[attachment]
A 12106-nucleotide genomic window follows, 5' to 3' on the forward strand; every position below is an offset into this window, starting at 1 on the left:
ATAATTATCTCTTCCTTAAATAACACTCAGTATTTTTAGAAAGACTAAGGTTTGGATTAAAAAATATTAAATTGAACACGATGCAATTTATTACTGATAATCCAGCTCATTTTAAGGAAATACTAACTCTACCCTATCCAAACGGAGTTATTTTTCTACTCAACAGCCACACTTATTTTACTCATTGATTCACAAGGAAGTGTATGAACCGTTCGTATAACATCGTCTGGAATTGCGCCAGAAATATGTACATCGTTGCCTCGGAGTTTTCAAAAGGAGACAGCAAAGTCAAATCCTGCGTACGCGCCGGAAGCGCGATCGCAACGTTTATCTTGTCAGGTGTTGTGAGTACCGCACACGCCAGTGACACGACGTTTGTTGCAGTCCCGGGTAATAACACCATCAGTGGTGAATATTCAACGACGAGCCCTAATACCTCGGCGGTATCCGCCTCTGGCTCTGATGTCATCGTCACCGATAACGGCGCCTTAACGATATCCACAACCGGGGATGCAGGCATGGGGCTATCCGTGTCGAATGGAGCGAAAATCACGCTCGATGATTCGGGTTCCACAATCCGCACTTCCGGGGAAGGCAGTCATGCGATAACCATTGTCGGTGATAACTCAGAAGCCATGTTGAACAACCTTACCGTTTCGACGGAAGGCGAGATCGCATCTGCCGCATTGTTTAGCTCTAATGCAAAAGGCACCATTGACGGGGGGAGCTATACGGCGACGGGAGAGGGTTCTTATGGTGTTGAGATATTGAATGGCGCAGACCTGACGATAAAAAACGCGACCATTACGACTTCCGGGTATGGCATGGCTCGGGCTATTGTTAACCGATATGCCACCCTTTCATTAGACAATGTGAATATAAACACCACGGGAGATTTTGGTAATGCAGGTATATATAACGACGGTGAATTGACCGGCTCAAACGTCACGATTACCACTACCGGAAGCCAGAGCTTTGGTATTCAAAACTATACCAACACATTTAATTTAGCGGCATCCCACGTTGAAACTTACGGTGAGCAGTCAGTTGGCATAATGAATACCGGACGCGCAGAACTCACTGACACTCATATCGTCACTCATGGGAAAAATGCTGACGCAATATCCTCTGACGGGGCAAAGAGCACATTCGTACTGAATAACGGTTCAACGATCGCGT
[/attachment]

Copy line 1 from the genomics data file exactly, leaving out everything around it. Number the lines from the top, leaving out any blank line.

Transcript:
A 12106-nucleotide genomic window follows, 5' to 3' on the forward strand; every position below is an offset into this window, starting at 1 on the left: